4th Parliament of King William III
The 4th Parliament of William III was summoned by William III of England on 13 July 1698 and assembled on 24 August 1698 (but prorogued until 6 December 1698). The party political constitution of the new House of Commons was 246 Whigs, 208 Tories and 59 others. Sir Thomas Littleton, the Whig member for Woodstock, was elected Speaker of the House. The house was divided between the pro-government faction led by the Whig Junto and a Country Whig-Tory alliance, the New Country party, led by Robert Harley.
Once assembled the House returned to the question of the size of the standing army. Harley moved, and the House accepted, that the English establishment be reduced to 7000 (plus a further 12,000 on the Irish establishment). By the end of the first session the Whig Junto were reeling from further attacks of the Opposition and during the summer recess Edward Russell (now Lord Orford) resigned from the Admiralty and Charles Montagu, 1st Earl of Halifax from the Treasury.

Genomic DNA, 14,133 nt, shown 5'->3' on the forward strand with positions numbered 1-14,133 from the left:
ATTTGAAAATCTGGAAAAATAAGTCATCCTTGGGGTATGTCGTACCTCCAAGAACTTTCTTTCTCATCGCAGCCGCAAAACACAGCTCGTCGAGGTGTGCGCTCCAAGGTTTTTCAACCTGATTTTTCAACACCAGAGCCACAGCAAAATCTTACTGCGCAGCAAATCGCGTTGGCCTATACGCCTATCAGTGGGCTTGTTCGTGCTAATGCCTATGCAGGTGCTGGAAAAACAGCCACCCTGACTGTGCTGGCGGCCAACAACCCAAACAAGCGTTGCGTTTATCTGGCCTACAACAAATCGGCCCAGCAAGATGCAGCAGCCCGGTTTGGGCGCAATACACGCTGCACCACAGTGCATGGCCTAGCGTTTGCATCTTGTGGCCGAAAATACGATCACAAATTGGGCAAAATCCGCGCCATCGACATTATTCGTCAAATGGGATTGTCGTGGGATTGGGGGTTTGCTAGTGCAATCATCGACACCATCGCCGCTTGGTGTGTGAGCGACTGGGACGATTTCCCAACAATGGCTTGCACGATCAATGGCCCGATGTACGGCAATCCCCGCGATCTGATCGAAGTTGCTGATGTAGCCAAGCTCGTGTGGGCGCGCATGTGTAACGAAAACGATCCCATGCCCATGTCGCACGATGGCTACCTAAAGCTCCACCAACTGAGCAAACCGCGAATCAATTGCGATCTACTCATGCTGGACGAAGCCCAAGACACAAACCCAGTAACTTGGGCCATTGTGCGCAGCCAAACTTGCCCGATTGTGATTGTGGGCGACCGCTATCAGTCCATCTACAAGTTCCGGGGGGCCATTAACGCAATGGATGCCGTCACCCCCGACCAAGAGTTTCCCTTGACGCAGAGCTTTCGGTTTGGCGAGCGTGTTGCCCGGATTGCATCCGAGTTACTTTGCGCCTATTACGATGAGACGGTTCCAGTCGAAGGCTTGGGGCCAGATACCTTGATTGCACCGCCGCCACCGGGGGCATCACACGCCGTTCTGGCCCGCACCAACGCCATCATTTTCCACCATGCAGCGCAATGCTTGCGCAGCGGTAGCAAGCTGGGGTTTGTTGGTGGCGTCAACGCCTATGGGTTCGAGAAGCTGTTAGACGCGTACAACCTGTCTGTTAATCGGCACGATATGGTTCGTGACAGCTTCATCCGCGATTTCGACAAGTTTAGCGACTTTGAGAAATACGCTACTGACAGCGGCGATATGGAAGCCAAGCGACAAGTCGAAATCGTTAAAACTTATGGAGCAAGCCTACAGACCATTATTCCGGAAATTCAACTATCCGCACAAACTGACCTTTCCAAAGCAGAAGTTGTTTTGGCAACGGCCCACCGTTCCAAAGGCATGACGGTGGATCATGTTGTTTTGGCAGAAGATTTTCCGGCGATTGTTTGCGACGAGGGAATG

After reconvening for the second session in November 1699 Harley pressed for further budget reductions including a reduction in the size of the Navy to 7000 men. He also wanted Irish forfeited estates, which commissioners calculated were worth £1,600,000, and which the King had granted to loyal followers, to be considered as public assets. After a stormy passage through the Lords, the supply bill eventually received Royal assent on 11 April 1700.
In the autumn of 1700 the King selected a new Tory dominated ministry and dissolved Parliament on 19 December.
Notable Acts passed by the Parliament
- "The 3rd Parliament of William III". History of Parliament Online. Retrieved 6 November 2017. - Note:4th Parliament considered to be the 3rd by History of Parliament